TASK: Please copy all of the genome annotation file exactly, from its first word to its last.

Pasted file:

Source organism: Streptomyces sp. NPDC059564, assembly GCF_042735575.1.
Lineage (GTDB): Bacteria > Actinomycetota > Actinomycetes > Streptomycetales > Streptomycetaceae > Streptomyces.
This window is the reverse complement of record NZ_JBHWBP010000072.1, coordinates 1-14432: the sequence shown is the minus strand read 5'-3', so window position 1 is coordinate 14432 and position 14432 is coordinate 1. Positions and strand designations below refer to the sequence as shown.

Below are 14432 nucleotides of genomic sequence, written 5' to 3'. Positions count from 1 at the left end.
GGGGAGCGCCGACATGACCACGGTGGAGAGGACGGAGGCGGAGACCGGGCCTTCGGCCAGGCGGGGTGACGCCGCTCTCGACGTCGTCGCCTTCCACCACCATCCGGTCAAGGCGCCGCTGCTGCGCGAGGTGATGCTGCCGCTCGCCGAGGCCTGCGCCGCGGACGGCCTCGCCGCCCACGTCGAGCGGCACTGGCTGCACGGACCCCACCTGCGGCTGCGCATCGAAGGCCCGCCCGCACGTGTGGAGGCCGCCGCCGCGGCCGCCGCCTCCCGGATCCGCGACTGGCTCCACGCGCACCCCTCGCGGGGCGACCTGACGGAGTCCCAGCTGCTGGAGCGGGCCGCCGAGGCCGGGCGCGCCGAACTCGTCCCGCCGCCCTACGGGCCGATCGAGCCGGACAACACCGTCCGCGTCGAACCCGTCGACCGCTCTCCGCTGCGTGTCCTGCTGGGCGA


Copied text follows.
Source organism: Streptomyces sp. NPDC059564, assembly GCF_042735575.1.
Lineage (GTDB): Bacteria > Actinomycetota > Actinomycetes > Streptomycetales > Streptomycetaceae > Streptomyces.
This window is the reverse complement of record NZ_JBHWBP010000072.1, coordinates 1-14432: the sequence shown is the minus strand read 5'-3', so window position 1 is coordinate 14432 and position 14432 is coordinate 1. Positions and strand designations below refer to the sequence as shown.

Below are 14432 nucleotides of genomic sequence, written 5' to 3'. Positions count from 1 at the left end.
GGGGAGCGCCGACATGACCACGGTGGAGAGGACGGAGGCGGAGACCGGGCCTTCGGCCAGGCGGGGTGACGCCGCTCTCGACGTCGTCGCCTTCCACCACCATCCGGTCAAGGCGCCGCTGCTGCGCGAGGTGATGCTGCCGCTCGCCGAGGCCTGCGCCGCGGACGGCCTCGCCGCCCACGTCGAGCGGCACTGGCTGCACGGACCCCACCTGCGGCTGCGCATCGAAGGCCCGCCCGCACGTGTGGAGGCCGCCGCCGCGGCCGCCGCCTCCCGGATCCGCGACTGGCTCCACGCGCACCCCTCGCGGGGCGACCTGACGGAGTCCCAGCTGCTGGAGCGGGCCGCCGAGGCCGGGCGCGCCGAACTCGTCCCGCCGCCCTACGGGCCGATCGAGCCGGACAACACCGTCCGCGTCGAACCCGTCGACCGCTCTCCGCTGCGTGTCCTGCTGGGCGA